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Senior Labour figures have discussed diluting the party’s planned tax raid on private equity chiefs over worries their pledge to abolish a notorious loophole enjoyed by the sector could deter investment in the UK.
Shadow chancellor Rachel Reeves on Thursday vowed to push ahead with the plan and her spokesperson insisted a Labour government would charge the top 45p rate of income tax on profits that private equity bosses earn on successful deals.
At present, “carried interest” payments received by private equity executives are taxed at the 28 per cent rate of capital gains tax.
But behind the scenes, some colleagues are arguing the party should water down the policy before a first Labour Budget to avoid deterring international investment in the UK, according to people familiar with the matter.
The opposition party is ahead in the opinion polls and a general election is expected later this year.
One proposal that has been discussed inside the Labour party is to only partially close the loophole by taxing the profits somewhere between 28 and 45 per cent, the people said.
“We want them to pay more than 28p but there’s a genuine fear that 45p would be too high and could deter international investment,” said one senior party figure.
The precise level is likely to be reviewed after the election, they added.
Over the past year, Labour has courted private equity executives as part of a broader drive to attract investors, including pension plans and sovereign wealth funds, to help finance the shift to green energy.
But some advisers and industry participants have argued that Labour’s tax policy could lead to private equity firms investing less in the UK and shifting their staff abroad.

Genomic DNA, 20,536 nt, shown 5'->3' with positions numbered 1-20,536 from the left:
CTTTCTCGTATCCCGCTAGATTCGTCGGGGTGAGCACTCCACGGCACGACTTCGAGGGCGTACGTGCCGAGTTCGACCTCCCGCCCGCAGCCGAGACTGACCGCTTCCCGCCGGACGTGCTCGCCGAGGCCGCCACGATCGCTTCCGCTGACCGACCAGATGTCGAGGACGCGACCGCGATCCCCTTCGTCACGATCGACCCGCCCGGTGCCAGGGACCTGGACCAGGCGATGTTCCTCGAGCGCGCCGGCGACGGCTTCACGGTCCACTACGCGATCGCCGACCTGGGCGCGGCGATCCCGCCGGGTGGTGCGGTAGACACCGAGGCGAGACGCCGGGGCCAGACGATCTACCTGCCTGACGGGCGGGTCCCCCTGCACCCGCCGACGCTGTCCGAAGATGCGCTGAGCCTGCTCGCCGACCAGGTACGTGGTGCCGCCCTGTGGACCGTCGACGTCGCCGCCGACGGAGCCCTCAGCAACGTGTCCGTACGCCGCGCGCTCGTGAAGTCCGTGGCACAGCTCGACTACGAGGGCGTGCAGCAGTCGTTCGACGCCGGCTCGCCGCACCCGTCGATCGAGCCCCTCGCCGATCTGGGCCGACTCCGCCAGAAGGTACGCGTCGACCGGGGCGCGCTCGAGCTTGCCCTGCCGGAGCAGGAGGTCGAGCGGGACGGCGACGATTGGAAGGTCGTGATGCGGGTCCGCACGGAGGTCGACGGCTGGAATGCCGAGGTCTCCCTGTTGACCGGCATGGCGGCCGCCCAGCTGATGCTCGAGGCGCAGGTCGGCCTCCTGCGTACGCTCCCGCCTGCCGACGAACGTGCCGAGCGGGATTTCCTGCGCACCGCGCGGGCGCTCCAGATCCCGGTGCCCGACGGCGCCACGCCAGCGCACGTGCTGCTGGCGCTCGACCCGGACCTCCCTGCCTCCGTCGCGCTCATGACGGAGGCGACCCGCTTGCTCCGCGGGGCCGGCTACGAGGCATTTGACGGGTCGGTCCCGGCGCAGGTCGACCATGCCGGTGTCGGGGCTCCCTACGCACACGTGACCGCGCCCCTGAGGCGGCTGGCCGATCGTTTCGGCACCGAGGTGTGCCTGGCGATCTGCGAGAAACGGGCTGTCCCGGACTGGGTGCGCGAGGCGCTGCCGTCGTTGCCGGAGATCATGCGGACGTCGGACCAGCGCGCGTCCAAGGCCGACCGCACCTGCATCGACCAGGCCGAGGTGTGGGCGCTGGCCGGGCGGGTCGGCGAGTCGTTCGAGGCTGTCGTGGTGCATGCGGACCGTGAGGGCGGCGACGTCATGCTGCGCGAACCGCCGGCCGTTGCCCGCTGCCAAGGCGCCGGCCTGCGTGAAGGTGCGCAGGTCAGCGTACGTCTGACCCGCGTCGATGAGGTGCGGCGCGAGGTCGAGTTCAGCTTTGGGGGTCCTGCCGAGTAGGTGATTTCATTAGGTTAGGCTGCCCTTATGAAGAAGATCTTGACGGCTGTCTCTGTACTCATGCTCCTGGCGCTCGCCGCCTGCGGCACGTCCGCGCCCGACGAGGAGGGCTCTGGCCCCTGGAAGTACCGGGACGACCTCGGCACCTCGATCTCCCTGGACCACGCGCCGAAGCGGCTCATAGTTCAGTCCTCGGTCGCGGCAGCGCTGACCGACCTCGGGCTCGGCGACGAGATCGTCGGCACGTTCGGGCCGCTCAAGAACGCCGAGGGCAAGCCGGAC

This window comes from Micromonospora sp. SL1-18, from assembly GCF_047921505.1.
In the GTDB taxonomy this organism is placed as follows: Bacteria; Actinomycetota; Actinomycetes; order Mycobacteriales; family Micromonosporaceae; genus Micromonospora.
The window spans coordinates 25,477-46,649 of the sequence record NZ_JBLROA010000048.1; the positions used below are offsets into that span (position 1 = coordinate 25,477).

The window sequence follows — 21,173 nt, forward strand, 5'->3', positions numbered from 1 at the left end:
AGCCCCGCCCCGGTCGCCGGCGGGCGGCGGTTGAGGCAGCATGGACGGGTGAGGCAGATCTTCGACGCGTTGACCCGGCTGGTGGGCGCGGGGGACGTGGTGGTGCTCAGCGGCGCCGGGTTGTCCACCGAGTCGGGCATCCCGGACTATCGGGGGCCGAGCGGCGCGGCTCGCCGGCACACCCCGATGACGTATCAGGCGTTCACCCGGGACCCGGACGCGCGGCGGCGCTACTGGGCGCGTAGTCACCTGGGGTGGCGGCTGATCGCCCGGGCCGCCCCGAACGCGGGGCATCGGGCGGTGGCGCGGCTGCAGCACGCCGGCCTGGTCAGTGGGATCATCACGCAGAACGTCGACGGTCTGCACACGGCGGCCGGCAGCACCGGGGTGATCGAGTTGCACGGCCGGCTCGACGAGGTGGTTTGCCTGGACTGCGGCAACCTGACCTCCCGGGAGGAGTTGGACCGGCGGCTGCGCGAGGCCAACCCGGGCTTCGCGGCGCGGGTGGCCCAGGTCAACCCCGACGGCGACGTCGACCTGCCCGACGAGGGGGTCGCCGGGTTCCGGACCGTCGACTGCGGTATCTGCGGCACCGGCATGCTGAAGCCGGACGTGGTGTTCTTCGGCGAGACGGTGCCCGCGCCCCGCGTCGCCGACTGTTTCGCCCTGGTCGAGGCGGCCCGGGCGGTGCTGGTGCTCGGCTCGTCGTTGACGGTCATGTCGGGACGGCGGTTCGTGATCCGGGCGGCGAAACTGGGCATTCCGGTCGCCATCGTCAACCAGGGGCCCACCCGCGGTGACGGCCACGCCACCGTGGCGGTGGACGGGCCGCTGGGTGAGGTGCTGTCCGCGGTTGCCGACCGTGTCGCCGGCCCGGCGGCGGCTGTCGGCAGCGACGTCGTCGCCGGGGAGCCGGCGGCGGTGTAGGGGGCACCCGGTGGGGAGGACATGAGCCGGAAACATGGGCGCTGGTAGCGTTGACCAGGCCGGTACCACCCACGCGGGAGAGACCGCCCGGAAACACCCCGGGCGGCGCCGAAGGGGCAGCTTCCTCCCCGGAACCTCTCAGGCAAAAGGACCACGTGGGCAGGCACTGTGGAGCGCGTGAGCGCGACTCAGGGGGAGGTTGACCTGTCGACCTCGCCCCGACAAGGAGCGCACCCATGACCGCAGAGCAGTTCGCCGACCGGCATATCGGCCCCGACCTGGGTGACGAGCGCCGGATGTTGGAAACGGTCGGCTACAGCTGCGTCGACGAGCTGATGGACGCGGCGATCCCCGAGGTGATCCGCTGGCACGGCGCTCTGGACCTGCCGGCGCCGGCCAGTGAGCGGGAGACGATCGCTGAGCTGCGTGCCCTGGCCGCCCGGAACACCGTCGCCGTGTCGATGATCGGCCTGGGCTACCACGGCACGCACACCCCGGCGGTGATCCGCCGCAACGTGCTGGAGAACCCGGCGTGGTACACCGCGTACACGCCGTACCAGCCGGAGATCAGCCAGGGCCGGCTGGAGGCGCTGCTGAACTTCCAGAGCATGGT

Reeves first announced plans to equalise the “private equity loophole” in 2021. The carried interest regime has been estimated to benefit about 2,550 people, according to a report by law firm Macfarlanes.
The shadow chancellor told Labour’s party conference that year that private equity groups were being handed a tax break even “as they asset strip some of our most valued assets”.
Reeves, speaking on Thursday, said: “We will close the private equity loophole where bonuses are not taxed properly.”
Her comments came as she announced a Labour government would cap corporation tax at its current rate of 25 per cent in a move designed to give certainty to investors and bolster Labour’s pro-business credentials.
Asked on Friday if Labour was still committed to imposing the 45p rate on carried interest, Reeves’ spokesperson said “yes”.
“We’re going to close the tax loophole that allows private equity fund managers to pay capital gains tax on their bonuses, and tax it as income instead,” he said. There were no plans for a review, he added.
Labour has been keen to avoid any more public U-turns after coming under fire from the Tories for “flip-flopping” over policies including the size of its £28bn green prosperity plan.
Another Labour figure said it was possible to “strike the right balance” by finding a compromise between 28p and 45p in the coming months.
One private equity executive said Reeves was seen by the industry as more resistant to pressure on the issue while leader Sir Keir Starmer seemed more receptive to industry pleas.
Labour has previously estimated that ending the tax break would raise more than £400mn a year for the exchequer.
Private equity has been attacked for “asset stripping” and tax avoidance by British parliamentarians and union leaders.
Yet the industry has come to play an increasingly influential role in the UK economy in recent years, spending almost £80bn taking public companies private over the past five years.
Among the assets they have acquired include supermarket chains Asda and Wm Morrison, as well as important infrastructure such as airports.
Macfarlanes has estimated the UK could lose hundreds of millions of pounds of tax revenue if highly paid dealmakers moved to other European countries with more attractive tax regimes.
Senior executives at some large international private equity groups have said that whether people moved was likely to be determined by how significant the tax increases would be.
A consultation with a view to increasing the tax rate to less than 45 per cent would be a “nice, constructive place to land”, said one person who works closely with private equity bosses.